O-Shichiya & Meimei-shiki – Japanese Baby Naming Tradition

O-Shichiya & Meimei-shiki – Japanese Baby Naming Tradition

Japanese law mandates that parents submmit a Register of Birth (出生届, shussei todoke) by the time a baby is 14 days old. Parents are busy trying to decide a name as well as its kanji (Chinese characters),

Before the Register of Birth is submitted and a baby’s name formally registered at a municipal office, it is tradition in Japan to have a naming ceremony, meimei-shiki, (命名式)  during o-shichiya (お七夜), a baby’s 7th night of life.

The purpose of o-shichiya is to celebrate a new life. Parents hope that their baby will grow up in good health. It is said that this custom has its origins in the Heian Period whereby giving a child a name was a step in recognizing them as a new member of society.

The baby’s name is written on a special sheet of paper called a meimei-sho (命名書) which can be purchased at stationary shops throughout Japan. Meimei-sho often feature cranes, a symbol of longevity. Modern meimei-sho feature cute imagery or cartoon characters.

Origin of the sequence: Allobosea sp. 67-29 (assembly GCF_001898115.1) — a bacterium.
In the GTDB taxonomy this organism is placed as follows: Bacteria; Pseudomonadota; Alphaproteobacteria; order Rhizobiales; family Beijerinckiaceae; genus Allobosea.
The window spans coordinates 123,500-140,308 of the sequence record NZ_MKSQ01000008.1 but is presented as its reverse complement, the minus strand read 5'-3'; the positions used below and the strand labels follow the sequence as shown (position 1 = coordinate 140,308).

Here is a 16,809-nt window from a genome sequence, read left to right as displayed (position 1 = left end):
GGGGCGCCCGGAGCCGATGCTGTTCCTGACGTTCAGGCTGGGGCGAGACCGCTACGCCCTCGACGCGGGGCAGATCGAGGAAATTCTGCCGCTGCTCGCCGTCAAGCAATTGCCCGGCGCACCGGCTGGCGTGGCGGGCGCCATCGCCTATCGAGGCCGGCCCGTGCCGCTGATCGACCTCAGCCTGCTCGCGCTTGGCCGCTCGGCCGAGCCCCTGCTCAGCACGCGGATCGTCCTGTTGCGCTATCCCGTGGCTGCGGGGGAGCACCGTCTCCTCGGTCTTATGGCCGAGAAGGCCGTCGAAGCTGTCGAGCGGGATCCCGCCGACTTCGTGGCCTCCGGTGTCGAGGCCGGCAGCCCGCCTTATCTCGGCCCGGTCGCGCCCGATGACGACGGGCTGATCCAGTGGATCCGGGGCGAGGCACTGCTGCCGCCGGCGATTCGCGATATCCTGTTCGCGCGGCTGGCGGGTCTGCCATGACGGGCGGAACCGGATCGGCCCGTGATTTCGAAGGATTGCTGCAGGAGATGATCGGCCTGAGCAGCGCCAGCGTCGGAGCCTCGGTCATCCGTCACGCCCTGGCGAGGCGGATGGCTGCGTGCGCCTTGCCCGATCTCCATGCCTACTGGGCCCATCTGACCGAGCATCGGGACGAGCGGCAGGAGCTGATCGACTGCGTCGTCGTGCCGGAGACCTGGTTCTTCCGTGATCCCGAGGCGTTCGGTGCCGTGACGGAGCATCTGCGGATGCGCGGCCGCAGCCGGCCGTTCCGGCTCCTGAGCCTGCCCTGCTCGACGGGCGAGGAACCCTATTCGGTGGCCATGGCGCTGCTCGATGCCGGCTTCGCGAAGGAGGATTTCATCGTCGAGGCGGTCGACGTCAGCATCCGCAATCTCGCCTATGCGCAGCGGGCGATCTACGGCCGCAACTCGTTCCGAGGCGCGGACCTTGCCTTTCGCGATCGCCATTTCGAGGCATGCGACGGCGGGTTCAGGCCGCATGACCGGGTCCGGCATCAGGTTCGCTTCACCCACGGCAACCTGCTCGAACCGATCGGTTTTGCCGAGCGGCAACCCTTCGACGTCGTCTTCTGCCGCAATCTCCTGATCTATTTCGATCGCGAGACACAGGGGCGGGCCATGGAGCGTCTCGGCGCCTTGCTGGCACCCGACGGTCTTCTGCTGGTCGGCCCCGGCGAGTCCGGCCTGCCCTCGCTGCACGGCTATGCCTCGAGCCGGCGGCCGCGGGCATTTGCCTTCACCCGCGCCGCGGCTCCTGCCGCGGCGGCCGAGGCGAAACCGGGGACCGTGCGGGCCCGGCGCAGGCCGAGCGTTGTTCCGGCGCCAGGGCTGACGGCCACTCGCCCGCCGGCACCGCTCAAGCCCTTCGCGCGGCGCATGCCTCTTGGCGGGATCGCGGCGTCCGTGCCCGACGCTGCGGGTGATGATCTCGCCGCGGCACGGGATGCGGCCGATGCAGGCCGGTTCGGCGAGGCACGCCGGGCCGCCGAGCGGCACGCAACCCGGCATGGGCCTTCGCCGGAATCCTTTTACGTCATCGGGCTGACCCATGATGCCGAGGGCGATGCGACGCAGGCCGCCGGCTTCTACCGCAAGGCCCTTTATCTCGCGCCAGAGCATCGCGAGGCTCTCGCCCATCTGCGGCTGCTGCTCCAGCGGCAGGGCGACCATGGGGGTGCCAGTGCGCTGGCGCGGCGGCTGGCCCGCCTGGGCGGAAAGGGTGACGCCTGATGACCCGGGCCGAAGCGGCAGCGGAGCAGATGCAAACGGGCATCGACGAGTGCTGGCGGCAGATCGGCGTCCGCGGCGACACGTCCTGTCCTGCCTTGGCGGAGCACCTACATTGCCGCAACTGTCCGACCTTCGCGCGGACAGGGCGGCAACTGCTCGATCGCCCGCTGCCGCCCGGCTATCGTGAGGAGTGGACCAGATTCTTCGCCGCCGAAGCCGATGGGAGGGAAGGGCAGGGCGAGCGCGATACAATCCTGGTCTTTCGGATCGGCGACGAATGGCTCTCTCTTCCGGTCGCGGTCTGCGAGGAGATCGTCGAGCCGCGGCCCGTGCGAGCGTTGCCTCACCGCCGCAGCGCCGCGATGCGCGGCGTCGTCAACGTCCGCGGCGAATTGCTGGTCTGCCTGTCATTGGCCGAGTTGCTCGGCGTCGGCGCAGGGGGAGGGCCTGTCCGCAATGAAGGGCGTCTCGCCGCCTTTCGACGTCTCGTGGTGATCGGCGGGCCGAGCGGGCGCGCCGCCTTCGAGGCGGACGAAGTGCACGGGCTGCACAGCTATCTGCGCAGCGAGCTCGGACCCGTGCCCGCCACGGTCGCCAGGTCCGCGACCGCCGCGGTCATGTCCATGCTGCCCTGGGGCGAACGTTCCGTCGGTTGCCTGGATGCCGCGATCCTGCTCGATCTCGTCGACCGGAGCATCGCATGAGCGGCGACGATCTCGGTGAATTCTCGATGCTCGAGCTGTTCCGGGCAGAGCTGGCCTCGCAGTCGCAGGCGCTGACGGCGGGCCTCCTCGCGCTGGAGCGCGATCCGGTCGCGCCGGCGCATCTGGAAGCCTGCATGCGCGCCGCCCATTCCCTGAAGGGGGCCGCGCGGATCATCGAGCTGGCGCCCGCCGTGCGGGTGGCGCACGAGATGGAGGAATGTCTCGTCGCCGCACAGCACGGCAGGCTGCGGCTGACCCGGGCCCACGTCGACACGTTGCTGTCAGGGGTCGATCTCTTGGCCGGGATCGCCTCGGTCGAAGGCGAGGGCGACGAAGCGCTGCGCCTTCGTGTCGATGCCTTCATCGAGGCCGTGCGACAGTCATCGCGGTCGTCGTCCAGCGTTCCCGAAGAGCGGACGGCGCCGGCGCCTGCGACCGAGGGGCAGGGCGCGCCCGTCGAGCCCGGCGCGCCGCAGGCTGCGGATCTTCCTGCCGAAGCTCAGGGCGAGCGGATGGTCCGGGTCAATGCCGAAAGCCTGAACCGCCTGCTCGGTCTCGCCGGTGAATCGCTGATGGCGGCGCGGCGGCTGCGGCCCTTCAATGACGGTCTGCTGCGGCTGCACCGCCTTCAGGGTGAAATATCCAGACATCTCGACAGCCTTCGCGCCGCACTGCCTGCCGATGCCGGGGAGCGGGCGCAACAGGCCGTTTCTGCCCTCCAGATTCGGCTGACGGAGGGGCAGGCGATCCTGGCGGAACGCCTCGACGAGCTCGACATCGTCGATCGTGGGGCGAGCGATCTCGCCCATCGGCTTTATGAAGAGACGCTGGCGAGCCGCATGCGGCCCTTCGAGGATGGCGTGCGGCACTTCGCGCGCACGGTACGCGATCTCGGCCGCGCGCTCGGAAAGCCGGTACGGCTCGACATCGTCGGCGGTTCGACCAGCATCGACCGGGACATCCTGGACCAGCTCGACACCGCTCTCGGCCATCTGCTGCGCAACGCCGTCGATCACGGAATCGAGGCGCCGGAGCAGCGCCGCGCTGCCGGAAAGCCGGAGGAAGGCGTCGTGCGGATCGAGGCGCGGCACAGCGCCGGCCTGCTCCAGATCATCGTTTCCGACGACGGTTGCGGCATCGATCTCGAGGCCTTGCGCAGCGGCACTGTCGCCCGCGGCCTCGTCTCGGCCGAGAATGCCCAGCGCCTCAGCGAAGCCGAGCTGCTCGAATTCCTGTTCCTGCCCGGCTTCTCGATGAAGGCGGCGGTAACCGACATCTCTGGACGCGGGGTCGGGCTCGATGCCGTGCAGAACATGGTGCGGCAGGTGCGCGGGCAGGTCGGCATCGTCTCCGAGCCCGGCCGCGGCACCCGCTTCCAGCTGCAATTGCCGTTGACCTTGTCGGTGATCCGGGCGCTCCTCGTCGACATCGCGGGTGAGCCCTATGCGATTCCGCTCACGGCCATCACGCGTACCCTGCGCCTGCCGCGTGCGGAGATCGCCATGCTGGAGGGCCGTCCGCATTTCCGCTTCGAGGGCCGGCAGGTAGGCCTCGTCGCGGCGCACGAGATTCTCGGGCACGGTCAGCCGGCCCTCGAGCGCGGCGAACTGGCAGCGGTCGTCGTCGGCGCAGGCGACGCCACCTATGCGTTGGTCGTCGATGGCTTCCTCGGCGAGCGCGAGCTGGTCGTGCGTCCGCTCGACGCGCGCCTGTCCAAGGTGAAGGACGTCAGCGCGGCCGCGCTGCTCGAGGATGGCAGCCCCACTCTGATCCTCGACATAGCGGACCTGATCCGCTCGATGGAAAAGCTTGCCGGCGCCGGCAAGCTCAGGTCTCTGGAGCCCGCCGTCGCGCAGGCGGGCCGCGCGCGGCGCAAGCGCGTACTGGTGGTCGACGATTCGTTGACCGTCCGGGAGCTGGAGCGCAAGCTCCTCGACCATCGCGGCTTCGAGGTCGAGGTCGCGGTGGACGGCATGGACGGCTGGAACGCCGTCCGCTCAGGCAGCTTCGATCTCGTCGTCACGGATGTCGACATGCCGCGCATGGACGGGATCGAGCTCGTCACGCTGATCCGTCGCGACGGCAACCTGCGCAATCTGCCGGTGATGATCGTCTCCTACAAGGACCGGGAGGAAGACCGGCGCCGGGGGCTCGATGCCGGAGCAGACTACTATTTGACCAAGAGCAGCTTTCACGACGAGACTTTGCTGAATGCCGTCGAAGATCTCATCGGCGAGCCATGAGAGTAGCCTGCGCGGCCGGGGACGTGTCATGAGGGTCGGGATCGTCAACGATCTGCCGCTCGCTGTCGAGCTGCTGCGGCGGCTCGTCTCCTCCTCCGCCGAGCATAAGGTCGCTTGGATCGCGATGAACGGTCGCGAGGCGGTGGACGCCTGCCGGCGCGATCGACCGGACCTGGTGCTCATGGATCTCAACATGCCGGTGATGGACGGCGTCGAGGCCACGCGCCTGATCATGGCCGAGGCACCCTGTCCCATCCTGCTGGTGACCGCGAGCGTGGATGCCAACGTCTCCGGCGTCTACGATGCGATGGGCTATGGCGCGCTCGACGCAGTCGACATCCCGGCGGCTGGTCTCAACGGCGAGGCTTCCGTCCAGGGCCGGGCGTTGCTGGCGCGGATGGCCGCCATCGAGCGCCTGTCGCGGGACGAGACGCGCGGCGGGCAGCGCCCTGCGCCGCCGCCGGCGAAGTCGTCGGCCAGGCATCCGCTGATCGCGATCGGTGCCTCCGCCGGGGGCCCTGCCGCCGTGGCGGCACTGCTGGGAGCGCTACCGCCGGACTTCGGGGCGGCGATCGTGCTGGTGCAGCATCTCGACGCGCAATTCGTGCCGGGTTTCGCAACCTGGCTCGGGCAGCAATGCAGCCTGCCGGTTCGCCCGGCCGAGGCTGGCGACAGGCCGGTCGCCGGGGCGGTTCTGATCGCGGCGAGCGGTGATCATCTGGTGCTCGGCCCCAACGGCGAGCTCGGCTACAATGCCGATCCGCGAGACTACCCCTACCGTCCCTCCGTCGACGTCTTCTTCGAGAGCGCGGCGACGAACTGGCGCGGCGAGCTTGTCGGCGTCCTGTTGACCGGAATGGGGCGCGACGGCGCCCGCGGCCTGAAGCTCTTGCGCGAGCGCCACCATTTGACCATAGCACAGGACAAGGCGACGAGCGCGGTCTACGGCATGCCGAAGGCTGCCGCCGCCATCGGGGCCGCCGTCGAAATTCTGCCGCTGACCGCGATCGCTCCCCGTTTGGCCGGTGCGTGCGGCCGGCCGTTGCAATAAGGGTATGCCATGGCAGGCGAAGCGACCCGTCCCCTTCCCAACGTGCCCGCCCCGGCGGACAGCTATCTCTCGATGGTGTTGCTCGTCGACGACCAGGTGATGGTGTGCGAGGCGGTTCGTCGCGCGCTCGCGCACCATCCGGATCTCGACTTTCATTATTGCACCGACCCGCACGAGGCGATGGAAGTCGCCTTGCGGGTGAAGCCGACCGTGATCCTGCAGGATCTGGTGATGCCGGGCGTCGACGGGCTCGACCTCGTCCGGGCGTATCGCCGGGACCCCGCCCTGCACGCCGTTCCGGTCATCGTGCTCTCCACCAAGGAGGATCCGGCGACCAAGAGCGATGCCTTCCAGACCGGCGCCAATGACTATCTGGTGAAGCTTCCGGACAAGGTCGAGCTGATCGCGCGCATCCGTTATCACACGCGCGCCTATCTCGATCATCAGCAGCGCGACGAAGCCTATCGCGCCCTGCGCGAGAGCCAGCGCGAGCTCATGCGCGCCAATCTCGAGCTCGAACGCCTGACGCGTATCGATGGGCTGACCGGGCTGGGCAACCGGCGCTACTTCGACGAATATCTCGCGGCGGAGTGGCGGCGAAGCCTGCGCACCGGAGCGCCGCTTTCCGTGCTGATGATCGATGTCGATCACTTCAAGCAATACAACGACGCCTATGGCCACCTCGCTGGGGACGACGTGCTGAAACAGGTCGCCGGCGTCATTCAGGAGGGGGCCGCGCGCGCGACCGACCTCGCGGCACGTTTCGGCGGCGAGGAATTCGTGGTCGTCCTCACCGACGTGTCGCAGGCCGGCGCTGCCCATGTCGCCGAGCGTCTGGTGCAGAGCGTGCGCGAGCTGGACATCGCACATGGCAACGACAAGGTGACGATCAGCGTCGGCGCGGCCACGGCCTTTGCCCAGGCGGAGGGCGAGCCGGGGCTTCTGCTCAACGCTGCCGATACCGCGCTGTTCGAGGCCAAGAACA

Family members find out the baby’s name at O-Shichiya. I suppose it’s the Japanese version of the now popular “gender reveal.”

We decided our daughter’s name months before she was born. Therefore, we didn’t have much to formally reveal to family members. Still, I personally wanted to experience this unique part of Japanese culture.

Still, it was important for the in-laws, so seven days after baby was born (2 days after leaving the hospital), my father-in-law came to Tokyo (MIL was already here). He has wonderful handwriting, so he had the honors of writing baby’s name.

O-Shichiya & Meimei-shiki – Japanese Baby Naming Tradition

Check out other Japanese Celebrations for Baby:

O-kuizome – An Elaborate Feast for Baby

O-Miya Mairi – Taking Baby to a Shrine

Inu no Hi – A Shrine Visit for Pregnant Women

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